+ Biking in Denver
Denver has little or no habit of ringing bike bells to warn of passing another cyclist, and very little use of hand signals for turns. You’re unlikely to get a lecture from other cyclists for failing to do these things, though they remain a great idea in the interest of not surprising others. Shared use paths abound, but most separate the cyclists from the walkers via a strip of paint, so ride slowly when sharing space with pedestrians and expect the unexpected.
Between sunset and sunrise, a front light and side & rear reflectors are required. We could find no helmet law.
We would suggest bringing the bike inside at night if at all possible. And as always, a good quality U-lock does a much better job than a cheap cable lock.
The bike scene has changed significantly since our last visit in 2015. No longer just road and mountain bikes, you'll now see cruising couples, dads on cargo bikes and lots of people saving themselves parking and traffic woes by using B-cycle to get to sporting events. The bike is now beyond recreation, which is a very healthy sign.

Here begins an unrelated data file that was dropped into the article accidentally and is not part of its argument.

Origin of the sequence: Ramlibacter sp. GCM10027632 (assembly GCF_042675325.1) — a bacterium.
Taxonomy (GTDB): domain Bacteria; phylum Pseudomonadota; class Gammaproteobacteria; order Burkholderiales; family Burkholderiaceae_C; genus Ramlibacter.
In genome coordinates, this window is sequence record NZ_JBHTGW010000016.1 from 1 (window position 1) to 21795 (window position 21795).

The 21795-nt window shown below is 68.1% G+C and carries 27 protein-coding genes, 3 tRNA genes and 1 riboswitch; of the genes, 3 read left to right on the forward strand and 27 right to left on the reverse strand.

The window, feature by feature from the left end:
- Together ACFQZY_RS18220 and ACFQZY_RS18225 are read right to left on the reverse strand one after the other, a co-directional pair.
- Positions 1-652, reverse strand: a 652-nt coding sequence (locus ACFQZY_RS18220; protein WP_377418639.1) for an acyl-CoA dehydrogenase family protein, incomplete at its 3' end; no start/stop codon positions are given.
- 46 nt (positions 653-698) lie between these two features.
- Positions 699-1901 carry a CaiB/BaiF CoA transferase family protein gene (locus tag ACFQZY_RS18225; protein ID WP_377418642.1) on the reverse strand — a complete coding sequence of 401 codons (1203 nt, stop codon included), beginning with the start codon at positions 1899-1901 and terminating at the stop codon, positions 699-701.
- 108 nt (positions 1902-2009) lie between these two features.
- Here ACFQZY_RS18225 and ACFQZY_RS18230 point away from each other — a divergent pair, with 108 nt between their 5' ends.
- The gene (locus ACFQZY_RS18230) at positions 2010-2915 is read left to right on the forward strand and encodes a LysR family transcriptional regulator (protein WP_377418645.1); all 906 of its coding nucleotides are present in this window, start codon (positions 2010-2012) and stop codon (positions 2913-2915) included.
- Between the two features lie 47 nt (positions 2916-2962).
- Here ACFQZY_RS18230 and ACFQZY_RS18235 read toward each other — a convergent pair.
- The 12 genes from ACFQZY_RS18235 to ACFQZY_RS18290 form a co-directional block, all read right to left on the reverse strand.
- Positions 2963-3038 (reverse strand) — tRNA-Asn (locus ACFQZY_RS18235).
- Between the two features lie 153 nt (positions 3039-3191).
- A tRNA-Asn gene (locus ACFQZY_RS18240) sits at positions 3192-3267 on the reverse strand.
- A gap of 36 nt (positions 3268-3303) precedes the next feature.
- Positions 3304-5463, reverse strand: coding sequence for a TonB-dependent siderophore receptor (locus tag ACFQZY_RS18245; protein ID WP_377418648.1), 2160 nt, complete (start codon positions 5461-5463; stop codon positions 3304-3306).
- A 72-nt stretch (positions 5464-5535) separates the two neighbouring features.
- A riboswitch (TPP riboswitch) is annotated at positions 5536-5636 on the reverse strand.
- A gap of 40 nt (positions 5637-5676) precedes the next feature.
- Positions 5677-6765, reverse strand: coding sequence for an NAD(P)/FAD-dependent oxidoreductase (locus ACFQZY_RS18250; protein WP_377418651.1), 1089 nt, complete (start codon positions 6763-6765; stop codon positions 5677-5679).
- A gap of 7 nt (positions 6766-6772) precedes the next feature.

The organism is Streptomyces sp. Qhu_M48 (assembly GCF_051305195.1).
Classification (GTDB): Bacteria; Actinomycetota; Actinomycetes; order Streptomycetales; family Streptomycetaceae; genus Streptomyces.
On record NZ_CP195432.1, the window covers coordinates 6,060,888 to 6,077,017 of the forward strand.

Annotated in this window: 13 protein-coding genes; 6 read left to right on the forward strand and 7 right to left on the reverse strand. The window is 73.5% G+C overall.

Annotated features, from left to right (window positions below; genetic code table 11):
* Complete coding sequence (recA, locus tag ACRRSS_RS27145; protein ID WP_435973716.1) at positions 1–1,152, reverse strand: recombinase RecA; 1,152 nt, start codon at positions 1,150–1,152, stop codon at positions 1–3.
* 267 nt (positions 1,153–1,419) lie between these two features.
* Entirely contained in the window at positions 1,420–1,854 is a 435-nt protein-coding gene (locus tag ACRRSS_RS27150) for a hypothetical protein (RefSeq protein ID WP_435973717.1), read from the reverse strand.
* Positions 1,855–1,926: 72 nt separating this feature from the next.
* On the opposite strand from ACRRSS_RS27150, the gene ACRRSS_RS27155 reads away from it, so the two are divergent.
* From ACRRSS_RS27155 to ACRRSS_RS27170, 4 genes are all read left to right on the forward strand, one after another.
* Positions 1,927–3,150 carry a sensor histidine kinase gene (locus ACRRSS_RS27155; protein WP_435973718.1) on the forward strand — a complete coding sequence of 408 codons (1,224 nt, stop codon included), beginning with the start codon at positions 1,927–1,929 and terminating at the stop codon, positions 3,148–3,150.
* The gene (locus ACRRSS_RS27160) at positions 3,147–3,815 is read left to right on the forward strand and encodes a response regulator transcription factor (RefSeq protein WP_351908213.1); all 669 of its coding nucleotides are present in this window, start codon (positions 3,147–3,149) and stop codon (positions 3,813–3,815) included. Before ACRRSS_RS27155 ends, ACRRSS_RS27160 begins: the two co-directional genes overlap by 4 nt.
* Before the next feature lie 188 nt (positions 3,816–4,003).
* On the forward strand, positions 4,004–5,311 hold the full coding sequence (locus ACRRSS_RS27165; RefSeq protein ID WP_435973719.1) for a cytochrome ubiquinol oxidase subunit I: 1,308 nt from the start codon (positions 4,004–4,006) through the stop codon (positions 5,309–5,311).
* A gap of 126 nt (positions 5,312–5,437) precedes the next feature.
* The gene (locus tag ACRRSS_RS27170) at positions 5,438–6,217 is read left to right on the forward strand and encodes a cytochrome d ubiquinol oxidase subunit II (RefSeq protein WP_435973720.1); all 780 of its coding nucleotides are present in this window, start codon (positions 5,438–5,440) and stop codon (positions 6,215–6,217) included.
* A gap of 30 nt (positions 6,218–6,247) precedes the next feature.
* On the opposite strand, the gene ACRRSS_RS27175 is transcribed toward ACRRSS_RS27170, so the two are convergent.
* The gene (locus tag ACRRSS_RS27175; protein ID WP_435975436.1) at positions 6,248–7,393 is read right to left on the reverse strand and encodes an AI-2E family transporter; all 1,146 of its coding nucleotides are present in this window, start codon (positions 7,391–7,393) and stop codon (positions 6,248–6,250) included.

+ Best Bike Rides in Denver
These routes were curated by local Denverites who wanted to share their #BestBikeRide with you. Print off the map for free!
Ambassadors Needed! Live in Denver and love food, music, art or just being outdoors? Curate a route for us by inquiring here.
- B-cycle- $9 for 24 hour pass for short trips under 30 minutes or $35 for 24 day pass with unlimited long trips
- Jump Electric- download app (iphone, Google Play) to locate bikes, pay and ride! $1 to unlock and then 10 cents per minute
- "Airbnb for bikes"-rent a wide variety of bikes from locals
evo Denver - $20+ daily for hybrid, cruiser, mountain, road, tandem or kid's bikes. Helmet and lock included in rental.
Pedego Electric Bikes - $50+/2hours or $80+/day for cruiser, commuter, interceptor or tandem bike.
Slo Hi Coffee + Bikes - $36+ daily for City, Electric, Mountain or Road bikes.
Small Planet Ebikes - call (303) 484-8518 for details.
- Bikalope - $59/person for a quick tour or city loop tour
+ Eats, Drinks and Sights
5 places to...
- EAT - Sassafras, Punchbowl Social, City O'City, Revelry Kitchen, Snooze
- DRINK - Denver Bicycle Cafe, Beryl's Beer, Ratio Brewing, Infinite Monkey Theorem, Terminal Bar
- WANDER - Botanical Gardens, Union Station, Cherry Creek Trail, RiNO District, Denver Art Museum
We curated these eating, drinking and sightseeing bucket lists for on-the-go exploring:
- RTD (Map) - $2.60 for local, $9 to/from airport. Bikes accommodated on light rail, commuter rail and buses on a space-available basis. Airport to Downtown - take A line to Union Station.
- California Zephr (Chicago, Omaha, Salt Lake City, San Francisco) - $10 for checked bike ($15 bike boxes sold at station)
Support Local Advocates